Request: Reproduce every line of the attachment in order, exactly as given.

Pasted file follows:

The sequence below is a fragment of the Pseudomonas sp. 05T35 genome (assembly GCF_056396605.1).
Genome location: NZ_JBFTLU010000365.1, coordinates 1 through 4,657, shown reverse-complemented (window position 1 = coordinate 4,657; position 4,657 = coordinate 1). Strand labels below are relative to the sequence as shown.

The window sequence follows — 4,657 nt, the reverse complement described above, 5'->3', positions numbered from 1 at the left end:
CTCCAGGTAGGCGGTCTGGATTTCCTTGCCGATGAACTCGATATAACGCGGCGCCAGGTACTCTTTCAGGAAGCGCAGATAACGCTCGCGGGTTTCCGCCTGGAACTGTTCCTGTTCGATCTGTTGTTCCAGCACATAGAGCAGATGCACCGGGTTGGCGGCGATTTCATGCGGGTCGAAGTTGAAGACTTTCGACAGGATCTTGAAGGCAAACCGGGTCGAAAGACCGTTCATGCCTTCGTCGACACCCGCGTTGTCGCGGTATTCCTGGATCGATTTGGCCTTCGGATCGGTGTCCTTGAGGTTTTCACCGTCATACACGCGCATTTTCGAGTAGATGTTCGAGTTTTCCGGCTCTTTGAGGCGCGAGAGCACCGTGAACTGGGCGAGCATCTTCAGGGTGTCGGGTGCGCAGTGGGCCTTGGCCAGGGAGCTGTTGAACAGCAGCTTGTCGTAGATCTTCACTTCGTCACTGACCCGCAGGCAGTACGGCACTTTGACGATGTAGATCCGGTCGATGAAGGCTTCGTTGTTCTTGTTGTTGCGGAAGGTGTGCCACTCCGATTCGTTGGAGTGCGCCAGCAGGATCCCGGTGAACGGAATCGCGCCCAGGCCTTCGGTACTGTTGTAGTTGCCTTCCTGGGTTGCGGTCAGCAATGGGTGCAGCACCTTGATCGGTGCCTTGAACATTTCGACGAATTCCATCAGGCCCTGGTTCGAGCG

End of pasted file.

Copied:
The sequence below is a fragment of the Pseudomonas sp. 05T35 genome (assembly GCF_056396605.1).
Genome location: NZ_JBFTLU010000365.1, coordinates 1 through 4,657, shown reverse-complemented (window position 1 = coordinate 4,657; position 4,657 = coordinate 1). Strand labels below are relative to the sequence as shown.

The window sequence follows — 4,657 nt, the reverse complement described above, 5'->3', positions numbered from 1 at the left end:
CTCCAGGTAGGCGGTCTGGATTTCCTTGCCGATGAACTCGATATAACGCGGCGCCAGGTACTCTTTCAGGAAGCGCAGATAACGCTCGCGGGTTTCCGCCTGGAACTGTTCCTGTTCGATCTGTTGTTCCAGCACATAGAGCAGATGCACCGGGTTGGCGGCGATTTCATGCGGGTCGAAGTTGAAGACTTTCGACAGGATCTTGAAGGCAAACCGGGTCGAAAGACCGTTCATGCCTTCGTCGACACCCGCGTTGTCGCGGTATTCCTGGATCGATTTGGCCTTCGGATCGGTGTCCTTGAGGTTTTCACCGTCATACACGCGCATTTTCGAGTAGATGTTCGAGTTTTCCGGCTCTTTGAGGCGCGAGAGCACCGTGAACTGGGCGAGCATCTTCAGGGTGTCGGGTGCGCAGTGGGCCTTGGCCAGGGAGCTGTTGAACAGCAGCTTGTCGTAGATCTTCACTTCGTCACTGACCCGCAGGCAGTACGGCACTTTGACGATGTAGATCCGGTCGATGAAGGCTTCGTTGTTCTTGTTGTTGCGGAAGGTGTGCCACTCCGATTCGTTGGAGTGCGCCAGCAGGATCCCGGTGAACGGAATCGCGCCCAGGCCTTCGGTACTGTTGTAGTTGCCTTCCTGGGTTGCGGTCAGCAATGGGTGCAGCACCTTGATCGGTGCCTTGAACATTTCGACGAATTCCATCAGGCCCTGGTTCGAGCG